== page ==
Sheheryar Alam Qazi (left) and brother Raees Alam Qazi
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OAKLAND PARK, Fla.-- Booking photos of the two men accused of plotting a terrorism attack in the U.S. became available Monday.
The arrest photos show that Sheheryar Alam Qazi, 30, and Raees Alam Qazi, 20, were booked into Broward County's Main Jail on a hold for for a federal agency, the Marshals Service.
Meanwhile, over the weekend, the brother of the two men defended his younger siblings by denying their purported plans and calling the situation an apparent misunderstanding.
A federal grand jury charged the two Qazi brothers with conspiring to detonate a weapon of mass destruction and to provide material support to terrorists.
Prosecutors said the pair's plans had been under way since July 2011 and extended through Thursday when FBI agents arrested them. A three-page indictment did not list any possible American targets, but said a weapon of mass destruction was supposed to be employed "against persons and property within the United States."
Shoaib Qazi, 33, the Qazis' older brother, said his two siblings were very close in a family that emigrated from Pakistan in 2000 and includes five brothers and a sister.
He appeared crestfallen as he smoked a cigarette and spoke about his brothers outside the family's lakefront Sailboat Pointe condominium. A passerby walking his dog offered Shoaib Qazi support and said he was "sorry."
Of the arrested brothers, Sheheryar Qazi, a taxi driver, was like a father figure to the younger Raees, who until recently lived in the apartment in the 2300 block of Northwest 33rd Street.
"He just left. He didn't tell anybody," Shoaib Qazi said.
Raees Qazi, who had attended Piper High School in Sunrise, was jobless, but tried to make money by selling bicycles he'd buy at the Swap Shop. He had worked at a doughnut shop but quit because he was not allowed a prayer break.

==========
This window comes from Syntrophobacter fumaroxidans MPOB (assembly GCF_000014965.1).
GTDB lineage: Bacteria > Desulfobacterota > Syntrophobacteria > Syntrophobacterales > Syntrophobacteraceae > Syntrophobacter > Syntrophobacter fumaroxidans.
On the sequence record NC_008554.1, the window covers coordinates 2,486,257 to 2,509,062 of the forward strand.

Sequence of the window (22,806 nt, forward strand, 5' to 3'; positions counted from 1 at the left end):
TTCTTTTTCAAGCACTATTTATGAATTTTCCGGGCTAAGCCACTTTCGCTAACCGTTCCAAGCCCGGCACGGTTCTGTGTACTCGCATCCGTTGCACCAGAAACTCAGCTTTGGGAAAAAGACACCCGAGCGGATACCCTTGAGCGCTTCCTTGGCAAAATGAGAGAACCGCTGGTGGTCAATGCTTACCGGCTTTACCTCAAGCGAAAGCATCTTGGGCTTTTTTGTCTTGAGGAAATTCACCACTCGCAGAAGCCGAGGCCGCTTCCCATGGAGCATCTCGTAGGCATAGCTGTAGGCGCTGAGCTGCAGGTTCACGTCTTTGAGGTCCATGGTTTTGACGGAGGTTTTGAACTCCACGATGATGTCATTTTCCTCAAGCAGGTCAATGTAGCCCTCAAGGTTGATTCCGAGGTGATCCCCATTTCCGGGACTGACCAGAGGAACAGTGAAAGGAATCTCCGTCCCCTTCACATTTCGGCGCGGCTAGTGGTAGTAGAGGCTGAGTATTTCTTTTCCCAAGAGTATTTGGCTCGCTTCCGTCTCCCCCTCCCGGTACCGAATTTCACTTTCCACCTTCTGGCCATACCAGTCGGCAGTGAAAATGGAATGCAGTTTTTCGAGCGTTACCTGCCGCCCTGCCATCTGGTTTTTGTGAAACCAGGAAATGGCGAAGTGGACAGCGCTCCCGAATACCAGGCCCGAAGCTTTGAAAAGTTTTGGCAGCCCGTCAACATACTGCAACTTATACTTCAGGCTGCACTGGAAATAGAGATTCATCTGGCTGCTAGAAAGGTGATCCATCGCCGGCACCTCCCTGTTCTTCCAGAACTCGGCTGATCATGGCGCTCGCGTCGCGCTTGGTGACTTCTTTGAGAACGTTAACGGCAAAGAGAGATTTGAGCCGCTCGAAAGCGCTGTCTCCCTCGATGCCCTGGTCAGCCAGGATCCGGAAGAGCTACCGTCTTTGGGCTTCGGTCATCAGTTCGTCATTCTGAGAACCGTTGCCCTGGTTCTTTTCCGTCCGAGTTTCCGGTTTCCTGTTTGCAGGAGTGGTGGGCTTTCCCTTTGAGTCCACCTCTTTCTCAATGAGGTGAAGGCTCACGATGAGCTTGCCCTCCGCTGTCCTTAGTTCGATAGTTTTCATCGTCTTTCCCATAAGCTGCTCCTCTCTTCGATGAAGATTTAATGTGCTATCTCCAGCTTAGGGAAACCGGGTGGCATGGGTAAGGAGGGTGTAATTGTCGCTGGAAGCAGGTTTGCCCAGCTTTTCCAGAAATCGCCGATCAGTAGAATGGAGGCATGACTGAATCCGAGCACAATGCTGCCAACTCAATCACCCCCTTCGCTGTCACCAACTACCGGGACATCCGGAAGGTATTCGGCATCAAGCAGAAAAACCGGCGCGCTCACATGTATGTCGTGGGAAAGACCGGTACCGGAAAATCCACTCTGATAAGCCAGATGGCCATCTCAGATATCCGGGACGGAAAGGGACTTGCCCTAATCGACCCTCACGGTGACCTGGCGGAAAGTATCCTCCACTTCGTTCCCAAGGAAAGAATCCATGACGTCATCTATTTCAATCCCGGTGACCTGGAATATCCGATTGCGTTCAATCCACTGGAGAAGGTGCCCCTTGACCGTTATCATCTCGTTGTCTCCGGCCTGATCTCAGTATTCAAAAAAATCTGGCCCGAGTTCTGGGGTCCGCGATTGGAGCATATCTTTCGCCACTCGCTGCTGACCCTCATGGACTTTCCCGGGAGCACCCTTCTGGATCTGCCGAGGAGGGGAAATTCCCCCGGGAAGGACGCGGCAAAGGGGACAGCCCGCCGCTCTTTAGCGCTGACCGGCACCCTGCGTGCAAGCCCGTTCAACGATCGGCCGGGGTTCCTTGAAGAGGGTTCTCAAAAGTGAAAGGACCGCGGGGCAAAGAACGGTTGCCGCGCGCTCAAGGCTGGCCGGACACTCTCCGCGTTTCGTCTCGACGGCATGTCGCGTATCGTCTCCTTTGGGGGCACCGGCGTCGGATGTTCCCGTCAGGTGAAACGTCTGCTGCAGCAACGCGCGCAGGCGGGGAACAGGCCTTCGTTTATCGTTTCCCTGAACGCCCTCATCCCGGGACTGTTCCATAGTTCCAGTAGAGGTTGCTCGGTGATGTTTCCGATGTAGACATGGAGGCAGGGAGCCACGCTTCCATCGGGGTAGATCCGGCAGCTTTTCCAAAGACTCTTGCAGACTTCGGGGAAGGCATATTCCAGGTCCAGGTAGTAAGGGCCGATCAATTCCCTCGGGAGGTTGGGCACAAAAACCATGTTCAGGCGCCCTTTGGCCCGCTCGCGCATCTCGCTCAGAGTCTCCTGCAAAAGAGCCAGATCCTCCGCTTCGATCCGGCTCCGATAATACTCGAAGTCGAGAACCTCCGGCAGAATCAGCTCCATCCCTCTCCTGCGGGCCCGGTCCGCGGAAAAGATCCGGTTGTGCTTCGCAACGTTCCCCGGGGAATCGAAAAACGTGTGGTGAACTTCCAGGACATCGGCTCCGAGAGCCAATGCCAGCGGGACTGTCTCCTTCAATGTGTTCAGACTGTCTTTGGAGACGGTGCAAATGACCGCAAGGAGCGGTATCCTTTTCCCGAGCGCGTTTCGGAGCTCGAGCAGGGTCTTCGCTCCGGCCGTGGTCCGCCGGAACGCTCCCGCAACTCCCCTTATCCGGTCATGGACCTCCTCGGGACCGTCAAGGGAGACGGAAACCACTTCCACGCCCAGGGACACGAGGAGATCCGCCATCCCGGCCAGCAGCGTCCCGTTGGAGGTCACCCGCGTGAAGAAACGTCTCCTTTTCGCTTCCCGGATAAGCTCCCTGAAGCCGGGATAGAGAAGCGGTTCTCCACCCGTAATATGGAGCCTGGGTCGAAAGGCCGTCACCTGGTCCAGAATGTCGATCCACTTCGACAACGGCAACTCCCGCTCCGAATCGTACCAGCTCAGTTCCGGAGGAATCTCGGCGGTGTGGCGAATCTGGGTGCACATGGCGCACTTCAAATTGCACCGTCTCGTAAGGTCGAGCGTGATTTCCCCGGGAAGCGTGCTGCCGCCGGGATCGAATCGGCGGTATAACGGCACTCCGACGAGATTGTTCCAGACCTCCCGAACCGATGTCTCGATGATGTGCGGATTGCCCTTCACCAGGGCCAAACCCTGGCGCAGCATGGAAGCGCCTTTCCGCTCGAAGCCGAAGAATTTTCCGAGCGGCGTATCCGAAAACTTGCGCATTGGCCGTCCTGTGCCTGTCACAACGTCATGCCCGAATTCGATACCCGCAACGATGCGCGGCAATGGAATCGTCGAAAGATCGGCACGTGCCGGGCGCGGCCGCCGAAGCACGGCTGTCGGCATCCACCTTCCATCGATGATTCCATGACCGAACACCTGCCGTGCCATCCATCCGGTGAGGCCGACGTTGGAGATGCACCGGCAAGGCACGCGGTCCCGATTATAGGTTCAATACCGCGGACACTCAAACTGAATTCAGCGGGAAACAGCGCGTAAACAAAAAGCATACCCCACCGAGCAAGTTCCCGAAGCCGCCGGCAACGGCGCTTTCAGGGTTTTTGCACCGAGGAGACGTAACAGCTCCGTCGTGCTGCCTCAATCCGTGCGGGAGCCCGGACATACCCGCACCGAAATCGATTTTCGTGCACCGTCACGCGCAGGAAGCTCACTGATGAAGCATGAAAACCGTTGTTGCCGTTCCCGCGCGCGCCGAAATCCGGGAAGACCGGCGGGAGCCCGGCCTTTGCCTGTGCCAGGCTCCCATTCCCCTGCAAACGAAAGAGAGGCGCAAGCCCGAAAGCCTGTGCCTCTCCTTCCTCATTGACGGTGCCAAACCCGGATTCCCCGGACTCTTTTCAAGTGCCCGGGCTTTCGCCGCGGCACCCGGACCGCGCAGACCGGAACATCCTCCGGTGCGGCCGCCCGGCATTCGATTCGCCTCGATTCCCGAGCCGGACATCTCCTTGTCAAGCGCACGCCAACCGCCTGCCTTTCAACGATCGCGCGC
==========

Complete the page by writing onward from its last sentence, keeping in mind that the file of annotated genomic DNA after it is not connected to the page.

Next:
Still, his family encouraged him to find work, his brother said.
"We don't communicate with each other. But when the time comes here, we're together. We're still family no matter what," Shoaib Qazi said.
The elder of the arrested brothers is the extended family's chief breadwinner, supporting his own small family—a wife and 1-year-old son Isaac—as well as his parents, Shoaib Qazi said.
"Sheheryar is the best one we have. Never see him doing anything wrong," he said, "He has a nice, beautiful baby."
He described his brother as a loving father who carried a baby monitor while awaiting customers' calls and played with his son in between cab rides.
"[Isaac] just started talking. He loves him to death," Shoaib Qazi said, "He was that much responsible."
The cab driver wouldn't have been able to offer financial support to terrorists as he was struggling to make ends meet for his family, Shoaib Qazi said.
He said the family would pool money together for savings that would be wired to their hometown of Landi Arbab near Peshawar. He said authorities may have mistakenly believed that the money was being funneled to terrorists.
The family savings in Pakistan amounts to approximately $4,000, Shoaib Qazi said.
A woman who identified herself as the Qazis' mother, but declined to offer her name, said the 1-year-old has been crying since his father'sarrest. In broken English, she said, "good America. Me support America. My family good."
Shoaib Qazi echoed those sentiments as he kept watch over his nephew: "A family like this with a baby like this will never do anything wrong."
Martica Albo, a neighbor, said the family moved in about three years ago. She said one of the brothers came to her aid once when she needed a ride to the doctor.
"It was a shock what happened to these guys because he was very nice," she said. "I know they were nice people and I don't know nothing else. I cannot say bad words."
The Qazi brothers are scheduled for a Dec. 7 arraignment and bond hearing. They are being held at the Broward County Main Jail and, if convicted, face up to life in federal prison on the charge of conspiring to detonate a weapon of mass destruction. The allegation that they supported terrorists carries a prison sentence of up to 15 years.
Staff researcher Barbara Hijek contributed to this report.
Copyright © 2012, South Florida Sun-Sentinel
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